James Purdon at Literary Review:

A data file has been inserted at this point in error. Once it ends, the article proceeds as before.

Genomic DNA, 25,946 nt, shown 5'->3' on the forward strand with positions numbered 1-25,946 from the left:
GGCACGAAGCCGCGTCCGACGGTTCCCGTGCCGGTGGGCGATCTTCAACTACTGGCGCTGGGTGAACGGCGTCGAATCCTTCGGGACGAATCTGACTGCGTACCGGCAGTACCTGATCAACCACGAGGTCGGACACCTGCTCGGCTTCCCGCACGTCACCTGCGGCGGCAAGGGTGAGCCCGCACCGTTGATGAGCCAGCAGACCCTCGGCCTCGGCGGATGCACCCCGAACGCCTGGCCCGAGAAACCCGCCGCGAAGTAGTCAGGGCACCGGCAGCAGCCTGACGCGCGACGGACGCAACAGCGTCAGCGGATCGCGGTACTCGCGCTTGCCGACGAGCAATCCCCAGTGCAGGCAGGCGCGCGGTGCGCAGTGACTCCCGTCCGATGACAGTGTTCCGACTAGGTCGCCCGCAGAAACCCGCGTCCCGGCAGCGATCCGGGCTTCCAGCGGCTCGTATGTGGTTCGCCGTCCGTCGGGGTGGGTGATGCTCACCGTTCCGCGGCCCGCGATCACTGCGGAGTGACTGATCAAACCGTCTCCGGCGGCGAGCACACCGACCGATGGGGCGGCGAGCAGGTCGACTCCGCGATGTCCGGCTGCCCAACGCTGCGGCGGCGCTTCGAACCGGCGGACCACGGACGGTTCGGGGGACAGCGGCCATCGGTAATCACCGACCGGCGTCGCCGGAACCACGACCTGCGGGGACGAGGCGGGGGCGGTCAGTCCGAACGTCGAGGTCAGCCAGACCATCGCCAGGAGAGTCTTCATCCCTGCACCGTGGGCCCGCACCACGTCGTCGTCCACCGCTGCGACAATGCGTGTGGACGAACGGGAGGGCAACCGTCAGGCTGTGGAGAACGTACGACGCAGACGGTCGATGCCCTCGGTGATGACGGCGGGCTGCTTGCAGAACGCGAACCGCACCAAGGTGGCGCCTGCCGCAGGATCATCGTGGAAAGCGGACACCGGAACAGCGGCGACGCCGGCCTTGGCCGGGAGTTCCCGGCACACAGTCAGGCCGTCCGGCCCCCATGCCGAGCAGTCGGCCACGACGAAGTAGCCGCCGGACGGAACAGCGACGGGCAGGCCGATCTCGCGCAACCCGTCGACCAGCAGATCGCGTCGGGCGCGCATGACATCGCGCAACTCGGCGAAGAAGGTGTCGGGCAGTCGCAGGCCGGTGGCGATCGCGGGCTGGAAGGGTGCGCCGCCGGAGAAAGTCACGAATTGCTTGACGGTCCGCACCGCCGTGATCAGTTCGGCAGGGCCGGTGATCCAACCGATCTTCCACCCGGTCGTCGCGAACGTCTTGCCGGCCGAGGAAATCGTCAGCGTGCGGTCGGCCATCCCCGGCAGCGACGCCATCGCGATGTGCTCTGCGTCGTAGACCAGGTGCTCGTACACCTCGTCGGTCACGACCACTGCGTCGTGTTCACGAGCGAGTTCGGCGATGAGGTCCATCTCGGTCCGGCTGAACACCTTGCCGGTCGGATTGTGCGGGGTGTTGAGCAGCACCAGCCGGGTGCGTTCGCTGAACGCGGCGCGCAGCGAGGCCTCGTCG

‘Not all hotels are created equal,’ observes McBride’s narrator; yet ‘once distilled all hotel rooms are essentially alike, if not exactly the same’. She should know: Strange Hotel records an exhausting fictional itinerary of nights spent in, by my count, more than 170 cities, from Dublin to Delhi and further afield. For the most part, these stopovers appear in the simple form of lists, an occasional cryptic ‘x’ denoting, we eventually infer, those occasions when the narrator chooses to forgo her solitude, if not her loneliness, in favour of a casual sexual hook-up. Five rooms, though, come into sharper focus in the novel’s main narrative sections, set in Avignon, Prague, Oslo, Auckland and Austin. Or, more precisely, set in the small and temporarily hospitable space of a hotel room in each city, ‘a place built for people living in a time out of time’.